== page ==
Meantime, any movie that resurrects the Last Son of Krypton can’t be all bad. “Watchman” director Zack Snyder and scenarists Chris Terrio of “Batman Vs Superman” and Joss Whedon of “Avengers: Age of Ultron” have not only brought Superman back from the grave, but they have also ushered the Flash/Barry Allen, Aquaman/Arthur Curry, and Cyborg/Victor Stone into the fray. Some may be disappointed to learn that this Flash (Ezra Miller) isn’t the same Flash (Grant Gustin) in the WB’s television series. Furthermore, Snyder and company shun frivolous romantic subplots since they have more than enough to keep them busy with the newest superheroes. Clocking in at two high-octane hours, “Justice League” doesn’t dawdle Surprisingly, even with Joss Whedon aboard, “Justice League” qualifies as strictly by-the-numbers with few surprises. The first third dispatches Bruce Wayne (former “Daredevil” Ben Affleck) to recruit Barry Allen, Arthur Curry, and Victor Stone because an intimidating the ancient extraterrestrial villain threatening Earth—Steppenwolf (voice of Ciarán Hinds)—is more than the Dark Knight can handle. Says Wayne to Aquaman, “I believe that an enemy is coming from far away. I’m looking for warriors. I’m building an alliance to defend us.” Steppenwolf looks and sounds sufficiently malevolent. This wicked superhuman warrior wields a nasty electro-axe and invades Earth with an army of google-eyed airborne predators called Parademons. Before he sets off in search of the new superheroes, Bruce Wayne reacquaints himself with Diana Prince (Gal Gadot of “Wonder Woman”). She sneaks into his ultra-security equipped Bat Cave without tripping off any alarms. Reluctantly, Allen, Curry, and Stone agree to join up, but Aquaman/Arthur Curry isn’t impressed initially with Bruce Wayne. “What’s your super power,” the oceanic warrior asks. “I’m rich,” replies Wayne.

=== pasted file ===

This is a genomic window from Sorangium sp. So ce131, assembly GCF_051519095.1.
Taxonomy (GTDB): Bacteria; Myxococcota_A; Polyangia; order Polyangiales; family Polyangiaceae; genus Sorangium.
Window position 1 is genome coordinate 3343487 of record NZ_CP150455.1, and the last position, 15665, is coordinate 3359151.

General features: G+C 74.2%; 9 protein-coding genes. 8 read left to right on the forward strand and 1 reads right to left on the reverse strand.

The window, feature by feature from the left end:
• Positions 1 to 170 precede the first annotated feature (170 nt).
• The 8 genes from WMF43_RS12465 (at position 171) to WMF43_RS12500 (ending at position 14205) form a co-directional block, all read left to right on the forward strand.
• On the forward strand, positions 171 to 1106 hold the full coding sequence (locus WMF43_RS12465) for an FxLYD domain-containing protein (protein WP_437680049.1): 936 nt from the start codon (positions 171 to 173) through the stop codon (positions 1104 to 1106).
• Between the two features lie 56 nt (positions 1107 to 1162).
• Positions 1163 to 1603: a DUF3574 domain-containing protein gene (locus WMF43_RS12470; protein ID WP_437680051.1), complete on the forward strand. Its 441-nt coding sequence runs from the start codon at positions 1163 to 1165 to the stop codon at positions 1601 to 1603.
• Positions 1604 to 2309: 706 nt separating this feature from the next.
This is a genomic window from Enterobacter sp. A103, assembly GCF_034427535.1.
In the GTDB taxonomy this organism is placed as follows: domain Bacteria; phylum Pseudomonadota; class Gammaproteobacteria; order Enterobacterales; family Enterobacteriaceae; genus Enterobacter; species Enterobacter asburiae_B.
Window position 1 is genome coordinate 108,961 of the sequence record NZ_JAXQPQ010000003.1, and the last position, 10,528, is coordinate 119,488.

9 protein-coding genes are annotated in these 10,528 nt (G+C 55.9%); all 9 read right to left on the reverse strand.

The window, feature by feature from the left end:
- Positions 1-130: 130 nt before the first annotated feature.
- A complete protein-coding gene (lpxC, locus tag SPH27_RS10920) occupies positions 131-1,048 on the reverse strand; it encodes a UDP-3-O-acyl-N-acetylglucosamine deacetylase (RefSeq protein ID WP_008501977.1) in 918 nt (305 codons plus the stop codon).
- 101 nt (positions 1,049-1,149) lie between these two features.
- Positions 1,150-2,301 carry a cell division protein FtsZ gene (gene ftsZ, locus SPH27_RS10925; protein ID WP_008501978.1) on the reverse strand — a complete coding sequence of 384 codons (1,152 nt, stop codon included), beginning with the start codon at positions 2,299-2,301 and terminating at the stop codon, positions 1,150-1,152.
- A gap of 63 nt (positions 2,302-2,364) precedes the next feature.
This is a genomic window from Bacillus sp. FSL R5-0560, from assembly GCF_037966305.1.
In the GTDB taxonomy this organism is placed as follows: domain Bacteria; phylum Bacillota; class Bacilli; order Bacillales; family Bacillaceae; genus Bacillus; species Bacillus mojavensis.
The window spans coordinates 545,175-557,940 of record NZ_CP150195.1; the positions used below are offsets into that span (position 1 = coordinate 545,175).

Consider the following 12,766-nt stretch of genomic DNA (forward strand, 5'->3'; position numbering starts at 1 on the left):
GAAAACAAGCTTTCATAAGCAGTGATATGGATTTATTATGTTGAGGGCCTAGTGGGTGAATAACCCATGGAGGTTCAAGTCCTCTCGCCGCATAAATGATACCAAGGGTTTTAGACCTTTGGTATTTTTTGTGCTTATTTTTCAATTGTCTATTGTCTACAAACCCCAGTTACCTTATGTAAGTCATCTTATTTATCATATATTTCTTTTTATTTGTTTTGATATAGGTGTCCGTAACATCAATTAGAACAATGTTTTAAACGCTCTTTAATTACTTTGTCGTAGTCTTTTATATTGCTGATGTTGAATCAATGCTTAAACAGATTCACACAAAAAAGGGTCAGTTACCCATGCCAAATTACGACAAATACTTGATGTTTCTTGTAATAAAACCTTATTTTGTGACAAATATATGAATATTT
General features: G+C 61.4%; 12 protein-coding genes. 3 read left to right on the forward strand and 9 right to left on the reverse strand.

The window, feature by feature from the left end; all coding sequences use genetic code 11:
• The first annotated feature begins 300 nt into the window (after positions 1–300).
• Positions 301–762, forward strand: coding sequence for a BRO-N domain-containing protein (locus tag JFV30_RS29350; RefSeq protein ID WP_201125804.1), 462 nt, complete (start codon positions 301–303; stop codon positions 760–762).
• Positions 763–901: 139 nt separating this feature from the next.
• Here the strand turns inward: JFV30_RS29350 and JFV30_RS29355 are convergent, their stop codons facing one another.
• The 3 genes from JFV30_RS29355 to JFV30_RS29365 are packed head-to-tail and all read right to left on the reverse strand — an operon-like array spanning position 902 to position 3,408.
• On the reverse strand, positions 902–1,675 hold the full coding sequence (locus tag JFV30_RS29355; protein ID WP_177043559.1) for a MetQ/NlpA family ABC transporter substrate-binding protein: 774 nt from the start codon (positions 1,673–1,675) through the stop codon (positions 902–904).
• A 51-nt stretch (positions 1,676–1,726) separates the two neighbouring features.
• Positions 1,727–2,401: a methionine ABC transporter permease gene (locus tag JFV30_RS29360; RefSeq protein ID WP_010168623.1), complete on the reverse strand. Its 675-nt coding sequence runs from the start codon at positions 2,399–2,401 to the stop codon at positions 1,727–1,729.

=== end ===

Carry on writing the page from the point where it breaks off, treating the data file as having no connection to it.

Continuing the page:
Unlike “Thor: Ragnarok,” “Justice League” confines its humor to clever dialogue quips. At one point, Alfred Pennyworth (Oscar-winner Jeremy Irons of “Reversal of Fortune”) remarks to Wayne, “I miss the days when one’s biggest concern is exploding wind-up penguins.” This doesn’t keep the Flash from enlivening the action with his fleet-footed frolics. Ultimately, once the Justice League has assembled, and Steppenwolf has uttered his ultimatum, the second third ensues with the resurrection of Superman (Henry Cavill of “Man of Steel”), but he isn’t particularly pleased with the Caped Crusader and what happened in “Batman Vs Superman.” Wayne keeps a secret weapon in his arsenal to lure Kal-El back into the fold. Unless you’ve skipped Superman’s earlier exploits in “Man of Steel” and “Batman Vs Superman,” you should be able to guess what Batman has that can change Superman’s mind. Death hasn’t been too traumatic for Clark Kent. He has managed to preserve his magnificently muscled physique along with his incandescent laser-beam eyes. The final third pits the League against Steppenwolf, and this obnoxious hellion doesn’t go quietly into that good night. Of course, you know that the Justice League will thwart Steppenwolf, but he doesn’t go down with a fight.
The biggest letdown about “Justice League” are the segments that introduce the various superheroes. Surely, Snyder and his writers, particularly Joss Whedon, could have conjured up something more exciting and less generic. The confrontation between Wonder Woman and a criminal gang planning to plunge the world back into the Stone Age lacks the “wow” factor. The same goes for the other superheroes. Batman unveils some impressive gadgets, namely ‘the nightcrawler.’ Snyder relies again on CGI galore, as he did in “Batman Vs Superman,” but this is not surprising considering it depicts larger-than-life heroes and villains who perform the impossible. Altogether, despite its predictable plotting, “Justice League” delivers action aplenty and doesn’t wear out its welcome.